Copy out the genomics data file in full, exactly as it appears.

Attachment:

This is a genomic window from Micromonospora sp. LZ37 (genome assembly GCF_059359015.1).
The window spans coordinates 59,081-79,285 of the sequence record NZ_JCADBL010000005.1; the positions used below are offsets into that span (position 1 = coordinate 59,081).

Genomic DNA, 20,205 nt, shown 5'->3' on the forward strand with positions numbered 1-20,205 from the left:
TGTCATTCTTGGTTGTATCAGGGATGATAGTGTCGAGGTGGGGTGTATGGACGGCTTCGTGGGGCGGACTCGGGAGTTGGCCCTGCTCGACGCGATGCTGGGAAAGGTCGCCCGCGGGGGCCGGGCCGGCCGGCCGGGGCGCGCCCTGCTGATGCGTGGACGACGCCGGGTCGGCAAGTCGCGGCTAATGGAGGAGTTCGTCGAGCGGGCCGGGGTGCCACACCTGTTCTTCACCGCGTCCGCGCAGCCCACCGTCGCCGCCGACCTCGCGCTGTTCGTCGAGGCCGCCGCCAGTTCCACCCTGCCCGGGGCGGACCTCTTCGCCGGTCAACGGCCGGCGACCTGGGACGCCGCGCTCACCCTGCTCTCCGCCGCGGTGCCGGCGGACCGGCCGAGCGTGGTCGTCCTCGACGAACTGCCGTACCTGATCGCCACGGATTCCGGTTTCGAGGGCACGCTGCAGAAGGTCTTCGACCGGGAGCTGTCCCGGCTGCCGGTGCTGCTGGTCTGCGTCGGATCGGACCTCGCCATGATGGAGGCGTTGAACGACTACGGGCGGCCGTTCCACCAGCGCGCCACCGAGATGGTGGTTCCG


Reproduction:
This is a genomic window from Micromonospora sp. LZ37 (genome assembly GCF_059359015.1).
The window spans coordinates 59,081-79,285 of the sequence record NZ_JCADBL010000005.1; the positions used below are offsets into that span (position 1 = coordinate 59,081).

Genomic DNA, 20,205 nt, shown 5'->3' on the forward strand with positions numbered 1-20,205 from the left:
TGTCATTCTTGGTTGTATCAGGGATGATAGTGTCGAGGTGGGGTGTATGGACGGCTTCGTGGGGCGGACTCGGGAGTTGGCCCTGCTCGACGCGATGCTGGGAAAGGTCGCCCGCGGGGGCCGGGCCGGCCGGCCGGGGCGCGCCCTGCTGATGCGTGGACGACGCCGGGTCGGCAAGTCGCGGCTAATGGAGGAGTTCGTCGAGCGGGCCGGGGTGCCACACCTGTTCTTCACCGCGTCCGCGCAGCCCACCGTCGCCGCCGACCTCGCGCTGTTCGTCGAGGCCGCCGCCAGTTCCACCCTGCCCGGGGCGGACCTCTTCGCCGGTCAACGGCCGGCGACCTGGGACGCCGCGCTCACCCTGCTCTCCGCCGCGGTGCCGGCGGACCGGCCGAGCGTGGTCGTCCTCGACGAACTGCCGTACCTGATCGCCACGGATTCCGGTTTCGAGGGCACGCTGCAGAAGGTCTTCGACCGGGAGCTGTCCCGGCTGCCGGTGCTGCTGGTCTGCGTCGGATCGGACCTCGCCATGATGGAGGCGTTGAACGACTACGGGCGGCCGTTCCACCAGCGCGCCACCGAGATGGTGGTTCCG